I also know of encounters with physical violence, not too frequent, but important, and ones that every family must learn to overcome so that we can move on. And yet, in some families, they left, perhaps unwillingly, a quiet legacy of victimhood, to those whose sensitivity or emotional capacity for absorbing the pain around them is greater than meets the eye. Perhaps they were unaware that there were other ways to live as women and so it becomes clearer how unexpressed and unquestioned sexual energies can contribute to tacit family needs of not being shamed, even if the year is 2018.
It is one of those burdens that many women seem to be quietly carrying around as they struggle to find a path towards balanced feminism and bringing men along with them in still uncomfortable conversations. When one looks at the recent #metoo campaign, that has also reached Romania, some online opinion polls still quietly reflect the need to carry on, regardless, but it is perhaps an understandable confusion, as overreacting and letting things go are part of ongoing personal negotiations. We must not turn things into a war between ourselves, but we must equally be careful of what we tacitly condone.
Perhaps most women never knew that such a legacy could be left – that of a certain kind of “womanlessness”, a rather asexual kind of subjectivity or one that was so profoundly submissive that it was only partially created in its own right, and mostly dominated by its counterpart. Perhaps it is a way of keeping something still very private, as the world restlessly begs for exposure these days. It is not that it was or that it is all just bleak and bad, our mothers and grandmothers laughed and took comfort and joy in life, they were beautifully strong women. A lesser known documentary filmed in Romania in 2014 “Stream of Love” looks at a community of Hungarian speaking elders in Transylvania and treats sexuality from a healthier and happier angle, one where old age does not intervene with desire, lust, the wishes that make us beautifully human. Not to mention that there is a certain light-heartedness that oftentimes prudishly, yet candidly, expressed sexuality can be packaged in.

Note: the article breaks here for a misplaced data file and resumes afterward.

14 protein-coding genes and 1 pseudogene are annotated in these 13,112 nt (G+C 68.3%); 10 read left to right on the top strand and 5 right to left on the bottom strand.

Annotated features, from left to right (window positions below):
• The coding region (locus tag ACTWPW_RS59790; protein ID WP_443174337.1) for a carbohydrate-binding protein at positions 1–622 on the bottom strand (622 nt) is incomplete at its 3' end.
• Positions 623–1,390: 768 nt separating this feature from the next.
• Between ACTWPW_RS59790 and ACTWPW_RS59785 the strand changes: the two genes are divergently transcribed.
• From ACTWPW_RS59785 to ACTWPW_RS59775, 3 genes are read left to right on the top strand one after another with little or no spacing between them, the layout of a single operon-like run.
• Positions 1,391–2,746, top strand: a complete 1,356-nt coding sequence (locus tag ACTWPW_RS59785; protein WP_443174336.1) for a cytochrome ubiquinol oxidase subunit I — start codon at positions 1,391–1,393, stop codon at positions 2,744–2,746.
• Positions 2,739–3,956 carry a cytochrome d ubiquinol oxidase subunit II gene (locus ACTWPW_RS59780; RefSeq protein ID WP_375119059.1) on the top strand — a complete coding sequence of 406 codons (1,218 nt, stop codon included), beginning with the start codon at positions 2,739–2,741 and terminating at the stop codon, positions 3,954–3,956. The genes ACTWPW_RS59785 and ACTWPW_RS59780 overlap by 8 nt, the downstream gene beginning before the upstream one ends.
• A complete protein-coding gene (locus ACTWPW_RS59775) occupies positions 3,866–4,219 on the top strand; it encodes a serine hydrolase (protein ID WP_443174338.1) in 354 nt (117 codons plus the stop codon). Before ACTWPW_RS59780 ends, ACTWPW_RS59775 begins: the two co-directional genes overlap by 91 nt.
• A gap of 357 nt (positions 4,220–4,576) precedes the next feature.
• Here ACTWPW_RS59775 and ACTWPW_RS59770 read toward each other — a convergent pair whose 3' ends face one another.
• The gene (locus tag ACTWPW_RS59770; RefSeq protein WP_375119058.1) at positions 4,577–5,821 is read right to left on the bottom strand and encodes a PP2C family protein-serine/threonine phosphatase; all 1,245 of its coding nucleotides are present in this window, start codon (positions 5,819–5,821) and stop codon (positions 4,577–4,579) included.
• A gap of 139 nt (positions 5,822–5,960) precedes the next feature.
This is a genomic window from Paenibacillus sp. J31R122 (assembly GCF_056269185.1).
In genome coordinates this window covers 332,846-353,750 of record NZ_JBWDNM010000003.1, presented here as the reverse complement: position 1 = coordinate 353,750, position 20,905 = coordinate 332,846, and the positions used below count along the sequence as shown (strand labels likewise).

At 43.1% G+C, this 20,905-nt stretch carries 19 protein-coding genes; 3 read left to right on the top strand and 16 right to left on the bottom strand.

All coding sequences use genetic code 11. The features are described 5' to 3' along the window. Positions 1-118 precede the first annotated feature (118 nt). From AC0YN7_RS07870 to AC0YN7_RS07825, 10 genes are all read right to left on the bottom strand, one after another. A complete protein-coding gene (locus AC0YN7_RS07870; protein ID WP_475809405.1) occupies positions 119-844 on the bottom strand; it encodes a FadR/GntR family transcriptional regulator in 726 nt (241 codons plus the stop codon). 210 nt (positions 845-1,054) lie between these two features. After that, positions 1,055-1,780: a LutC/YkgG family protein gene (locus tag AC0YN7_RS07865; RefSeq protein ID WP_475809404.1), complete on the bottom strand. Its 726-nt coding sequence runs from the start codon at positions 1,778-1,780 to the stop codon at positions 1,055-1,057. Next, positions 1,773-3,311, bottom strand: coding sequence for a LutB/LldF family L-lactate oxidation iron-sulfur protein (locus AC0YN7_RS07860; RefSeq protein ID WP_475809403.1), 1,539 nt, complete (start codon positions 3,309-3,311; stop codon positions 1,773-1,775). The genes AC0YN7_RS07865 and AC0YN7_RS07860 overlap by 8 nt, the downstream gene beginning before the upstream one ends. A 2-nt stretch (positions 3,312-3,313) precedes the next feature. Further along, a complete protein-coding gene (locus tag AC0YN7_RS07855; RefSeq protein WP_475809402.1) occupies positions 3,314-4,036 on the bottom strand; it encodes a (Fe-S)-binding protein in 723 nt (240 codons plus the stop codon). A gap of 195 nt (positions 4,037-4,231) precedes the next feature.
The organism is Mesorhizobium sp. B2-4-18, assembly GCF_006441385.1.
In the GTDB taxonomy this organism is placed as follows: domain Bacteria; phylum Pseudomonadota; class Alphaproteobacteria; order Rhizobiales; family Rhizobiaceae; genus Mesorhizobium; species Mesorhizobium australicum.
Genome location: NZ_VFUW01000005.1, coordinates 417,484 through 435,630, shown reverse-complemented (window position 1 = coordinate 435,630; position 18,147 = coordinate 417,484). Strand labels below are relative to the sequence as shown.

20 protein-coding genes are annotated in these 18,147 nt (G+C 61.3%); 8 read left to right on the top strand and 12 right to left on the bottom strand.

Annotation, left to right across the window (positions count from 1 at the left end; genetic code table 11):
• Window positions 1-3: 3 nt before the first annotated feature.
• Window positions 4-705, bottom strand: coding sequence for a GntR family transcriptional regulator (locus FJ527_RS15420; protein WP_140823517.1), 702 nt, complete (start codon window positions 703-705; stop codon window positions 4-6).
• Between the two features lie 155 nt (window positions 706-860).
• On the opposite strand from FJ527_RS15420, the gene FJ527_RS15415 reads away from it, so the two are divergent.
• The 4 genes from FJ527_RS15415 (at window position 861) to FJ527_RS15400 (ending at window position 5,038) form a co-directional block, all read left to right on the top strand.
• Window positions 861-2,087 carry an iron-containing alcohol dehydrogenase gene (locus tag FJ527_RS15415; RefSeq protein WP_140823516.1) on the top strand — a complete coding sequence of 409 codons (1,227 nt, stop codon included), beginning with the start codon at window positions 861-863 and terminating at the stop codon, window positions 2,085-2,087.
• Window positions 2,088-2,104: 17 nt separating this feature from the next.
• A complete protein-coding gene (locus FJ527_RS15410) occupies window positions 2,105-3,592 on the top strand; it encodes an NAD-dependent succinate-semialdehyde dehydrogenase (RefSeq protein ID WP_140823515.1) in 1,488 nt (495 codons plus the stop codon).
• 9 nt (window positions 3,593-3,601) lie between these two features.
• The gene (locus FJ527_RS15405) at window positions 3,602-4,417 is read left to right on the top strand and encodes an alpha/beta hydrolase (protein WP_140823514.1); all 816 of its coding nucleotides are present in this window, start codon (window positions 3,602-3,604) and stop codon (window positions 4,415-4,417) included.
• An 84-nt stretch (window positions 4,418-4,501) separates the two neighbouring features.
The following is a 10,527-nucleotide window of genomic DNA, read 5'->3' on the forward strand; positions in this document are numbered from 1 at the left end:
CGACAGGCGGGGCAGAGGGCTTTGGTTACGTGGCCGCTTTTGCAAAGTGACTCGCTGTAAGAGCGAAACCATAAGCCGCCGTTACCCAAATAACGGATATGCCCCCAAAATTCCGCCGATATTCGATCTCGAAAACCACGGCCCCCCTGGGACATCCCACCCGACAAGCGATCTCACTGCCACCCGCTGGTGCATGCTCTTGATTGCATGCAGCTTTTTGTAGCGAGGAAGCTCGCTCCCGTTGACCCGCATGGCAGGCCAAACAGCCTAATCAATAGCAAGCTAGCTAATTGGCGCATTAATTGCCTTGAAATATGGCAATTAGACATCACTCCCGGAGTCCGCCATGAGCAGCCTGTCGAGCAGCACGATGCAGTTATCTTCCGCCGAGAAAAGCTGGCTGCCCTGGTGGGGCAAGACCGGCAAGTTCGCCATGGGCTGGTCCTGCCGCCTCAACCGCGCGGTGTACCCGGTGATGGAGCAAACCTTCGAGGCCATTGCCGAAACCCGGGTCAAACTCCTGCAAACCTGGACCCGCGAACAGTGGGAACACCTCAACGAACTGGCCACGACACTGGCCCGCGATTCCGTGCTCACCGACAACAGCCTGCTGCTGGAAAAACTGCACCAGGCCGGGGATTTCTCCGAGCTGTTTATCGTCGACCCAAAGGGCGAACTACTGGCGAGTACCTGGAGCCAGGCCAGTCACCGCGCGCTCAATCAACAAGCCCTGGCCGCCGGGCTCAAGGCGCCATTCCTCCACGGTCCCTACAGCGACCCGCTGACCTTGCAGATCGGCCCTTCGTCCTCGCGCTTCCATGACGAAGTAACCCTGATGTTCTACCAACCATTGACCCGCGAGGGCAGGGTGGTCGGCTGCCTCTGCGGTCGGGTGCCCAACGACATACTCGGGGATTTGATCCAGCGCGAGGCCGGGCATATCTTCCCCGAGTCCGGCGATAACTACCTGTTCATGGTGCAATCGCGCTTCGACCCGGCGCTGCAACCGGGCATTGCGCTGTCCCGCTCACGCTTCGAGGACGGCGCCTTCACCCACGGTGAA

“No data, no problem?”
Painful experiences are measured differently now. It seems that Romania has started tracking cases of sexual abuse that takes place in families from 2014 onwards. Needless to say that while we are improving the way in which we measure and acknowledge violence, the underlying logic continues to be “no data, no problem”, to quote Pisani again. But in the 2016 Global Slavery Index, part of what is fleetingly captured is what we have known all along, namely that Romanian women account for most of the victims of human trafficking in the EU, most of them used for sexual exploitation and unsurprisingly “recruited by acquaintances, friends or relatives, sometimes with violence.”